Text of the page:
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Up The River - Poem by Bessie Rayner Parkes

TIS April! 'Tis a holyday! and they shut close yester-even
The golden gates of Sydenham with the clang of iron bars;
The terraces lie shadowless beneath the smile of Heaven,
And trodden but by chasing clouds, and the silent feet of stars.
'Tis April! 'Tis a holyday! and the halls of the Museum
Have nothing noisier than the ghosts of Pharaohs on their floors;
The mastodons and elephants feel very dull to see them,

And stare with idle eyeballs at the unresponsive doors.
But the river still is open, and its gentle tide comes flowing
With a thousand tender whispers of the everlasting sea;
And I know that in the woodlands all the early flowers are blowing,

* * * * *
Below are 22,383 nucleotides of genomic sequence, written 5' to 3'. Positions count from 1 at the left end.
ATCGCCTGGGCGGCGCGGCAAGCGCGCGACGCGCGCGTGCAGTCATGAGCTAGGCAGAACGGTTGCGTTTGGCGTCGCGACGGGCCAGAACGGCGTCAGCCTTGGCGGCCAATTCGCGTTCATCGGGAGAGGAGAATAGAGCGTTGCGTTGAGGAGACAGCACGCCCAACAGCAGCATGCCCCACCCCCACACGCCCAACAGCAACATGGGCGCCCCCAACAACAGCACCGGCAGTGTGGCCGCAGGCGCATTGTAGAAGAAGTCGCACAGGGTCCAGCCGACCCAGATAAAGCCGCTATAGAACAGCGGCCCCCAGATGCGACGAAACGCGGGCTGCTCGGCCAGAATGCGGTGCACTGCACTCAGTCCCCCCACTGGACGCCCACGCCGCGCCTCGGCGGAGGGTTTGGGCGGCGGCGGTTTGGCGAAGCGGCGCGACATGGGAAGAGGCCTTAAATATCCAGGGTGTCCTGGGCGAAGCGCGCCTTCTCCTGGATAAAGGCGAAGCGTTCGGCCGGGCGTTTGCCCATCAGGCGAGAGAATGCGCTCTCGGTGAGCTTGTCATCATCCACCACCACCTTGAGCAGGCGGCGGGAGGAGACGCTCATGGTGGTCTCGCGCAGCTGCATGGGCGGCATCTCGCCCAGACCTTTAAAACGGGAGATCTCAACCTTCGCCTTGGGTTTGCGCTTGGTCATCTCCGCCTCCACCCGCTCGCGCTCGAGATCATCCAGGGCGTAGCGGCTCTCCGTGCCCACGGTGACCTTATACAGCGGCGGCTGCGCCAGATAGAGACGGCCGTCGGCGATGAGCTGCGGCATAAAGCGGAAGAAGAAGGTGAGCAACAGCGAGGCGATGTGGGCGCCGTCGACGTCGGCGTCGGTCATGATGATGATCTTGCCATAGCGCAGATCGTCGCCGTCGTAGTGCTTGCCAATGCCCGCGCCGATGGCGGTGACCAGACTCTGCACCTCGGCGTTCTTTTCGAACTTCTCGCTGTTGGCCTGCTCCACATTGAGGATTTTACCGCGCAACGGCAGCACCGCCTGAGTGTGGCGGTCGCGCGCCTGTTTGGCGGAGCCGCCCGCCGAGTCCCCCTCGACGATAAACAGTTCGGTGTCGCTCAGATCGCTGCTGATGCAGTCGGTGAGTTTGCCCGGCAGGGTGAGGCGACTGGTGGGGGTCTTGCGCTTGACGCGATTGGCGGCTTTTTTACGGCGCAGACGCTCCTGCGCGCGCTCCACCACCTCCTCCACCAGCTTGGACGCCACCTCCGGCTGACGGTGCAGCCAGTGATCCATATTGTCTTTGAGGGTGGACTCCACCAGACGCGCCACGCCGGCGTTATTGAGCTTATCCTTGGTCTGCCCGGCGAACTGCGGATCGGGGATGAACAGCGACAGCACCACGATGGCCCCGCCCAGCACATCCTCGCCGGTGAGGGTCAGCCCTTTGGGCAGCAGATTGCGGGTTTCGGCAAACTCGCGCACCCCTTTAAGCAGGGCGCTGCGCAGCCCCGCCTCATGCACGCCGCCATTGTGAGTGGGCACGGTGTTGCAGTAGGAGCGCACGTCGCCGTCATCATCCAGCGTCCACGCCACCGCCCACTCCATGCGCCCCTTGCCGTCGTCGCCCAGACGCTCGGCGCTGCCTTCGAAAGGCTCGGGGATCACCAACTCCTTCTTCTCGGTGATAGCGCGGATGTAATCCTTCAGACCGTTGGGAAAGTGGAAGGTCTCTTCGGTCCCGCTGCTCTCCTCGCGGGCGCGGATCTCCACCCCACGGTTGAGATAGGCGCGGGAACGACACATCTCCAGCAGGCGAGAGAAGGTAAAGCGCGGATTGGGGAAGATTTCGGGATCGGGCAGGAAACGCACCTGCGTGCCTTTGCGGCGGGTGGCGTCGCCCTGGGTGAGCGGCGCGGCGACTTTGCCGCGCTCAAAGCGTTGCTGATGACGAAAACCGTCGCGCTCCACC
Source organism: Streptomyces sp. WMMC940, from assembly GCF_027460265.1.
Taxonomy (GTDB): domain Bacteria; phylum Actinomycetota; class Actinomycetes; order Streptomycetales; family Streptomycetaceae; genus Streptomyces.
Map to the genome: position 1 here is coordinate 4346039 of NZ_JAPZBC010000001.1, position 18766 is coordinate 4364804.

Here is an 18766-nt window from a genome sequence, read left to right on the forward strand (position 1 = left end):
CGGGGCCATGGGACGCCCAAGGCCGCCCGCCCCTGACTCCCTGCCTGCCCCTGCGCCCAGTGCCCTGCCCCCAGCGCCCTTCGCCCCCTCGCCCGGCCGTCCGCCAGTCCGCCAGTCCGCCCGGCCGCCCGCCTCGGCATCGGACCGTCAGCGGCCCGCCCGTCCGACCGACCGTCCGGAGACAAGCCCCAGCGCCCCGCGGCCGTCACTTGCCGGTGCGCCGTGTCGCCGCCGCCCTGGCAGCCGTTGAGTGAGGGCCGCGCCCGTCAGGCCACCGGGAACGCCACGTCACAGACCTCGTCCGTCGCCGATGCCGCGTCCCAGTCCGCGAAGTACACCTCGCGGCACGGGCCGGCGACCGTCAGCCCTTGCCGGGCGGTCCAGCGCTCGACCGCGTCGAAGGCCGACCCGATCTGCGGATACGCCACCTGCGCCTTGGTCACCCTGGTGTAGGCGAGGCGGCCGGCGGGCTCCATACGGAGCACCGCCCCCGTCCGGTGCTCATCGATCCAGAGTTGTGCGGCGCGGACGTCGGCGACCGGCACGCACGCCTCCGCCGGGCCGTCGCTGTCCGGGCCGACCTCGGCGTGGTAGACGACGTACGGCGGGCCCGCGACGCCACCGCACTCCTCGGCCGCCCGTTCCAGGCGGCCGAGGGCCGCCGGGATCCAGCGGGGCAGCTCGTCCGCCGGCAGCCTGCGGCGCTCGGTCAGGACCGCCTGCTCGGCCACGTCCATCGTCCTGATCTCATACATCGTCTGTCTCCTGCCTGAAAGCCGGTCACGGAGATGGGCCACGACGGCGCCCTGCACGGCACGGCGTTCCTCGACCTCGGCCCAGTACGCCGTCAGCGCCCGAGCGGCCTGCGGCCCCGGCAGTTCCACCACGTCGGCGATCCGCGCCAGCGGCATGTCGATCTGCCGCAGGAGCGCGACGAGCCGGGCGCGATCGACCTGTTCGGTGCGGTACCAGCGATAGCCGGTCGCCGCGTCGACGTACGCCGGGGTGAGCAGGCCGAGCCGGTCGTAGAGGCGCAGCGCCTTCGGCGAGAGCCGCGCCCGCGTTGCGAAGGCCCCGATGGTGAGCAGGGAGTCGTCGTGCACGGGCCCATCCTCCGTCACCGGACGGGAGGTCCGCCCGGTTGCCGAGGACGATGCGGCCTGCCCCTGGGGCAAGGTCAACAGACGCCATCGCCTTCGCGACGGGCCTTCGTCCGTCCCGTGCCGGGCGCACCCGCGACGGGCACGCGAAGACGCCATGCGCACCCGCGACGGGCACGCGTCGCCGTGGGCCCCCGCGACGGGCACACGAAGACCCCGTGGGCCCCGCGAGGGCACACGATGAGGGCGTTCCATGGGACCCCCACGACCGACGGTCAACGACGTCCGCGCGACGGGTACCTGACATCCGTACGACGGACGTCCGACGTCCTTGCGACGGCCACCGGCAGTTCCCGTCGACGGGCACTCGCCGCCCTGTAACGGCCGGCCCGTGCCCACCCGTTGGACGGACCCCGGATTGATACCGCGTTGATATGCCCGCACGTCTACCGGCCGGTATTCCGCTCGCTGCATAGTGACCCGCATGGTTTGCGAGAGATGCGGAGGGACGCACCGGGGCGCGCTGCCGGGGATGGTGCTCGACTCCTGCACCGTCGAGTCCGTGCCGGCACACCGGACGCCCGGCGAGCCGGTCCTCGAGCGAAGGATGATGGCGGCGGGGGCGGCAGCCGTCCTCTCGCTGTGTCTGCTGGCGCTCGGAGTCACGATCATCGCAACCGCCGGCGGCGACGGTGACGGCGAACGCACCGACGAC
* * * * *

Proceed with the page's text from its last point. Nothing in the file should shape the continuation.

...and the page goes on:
And breathing out sweet messages to Laurence and to me.
The sun is mounting towards the noon, and up above the towers
Of the Abbey and the Parliament the sky's without a flaw.
A most disloyal thing it were to disobey the flowers,
So, Laurence, get your Sunday-hat, and clear your brains of law.
I dearly love this London, this royal northern London,

And am up in all its history, to Brutus and to Lud;
But I wish that certain Puritan simplicities were undone,
That the houses had more gable-ends, and the river less of mud.
And often, as I wander in the fine new squares, I ponder
The reason why men like to live in long white plastered rows,
And sigh for our old streets, like those across the Channel yonder,
At Bruges or at Antwerp, such as everybody knows.
But our river still is beautiful, rejoicing in the quaintest
Old corners for a painter (till the new quays are begun).
See there the line of distant hills, and where the blue is faintest,

The brown sails of the barges lie slanting in the sun.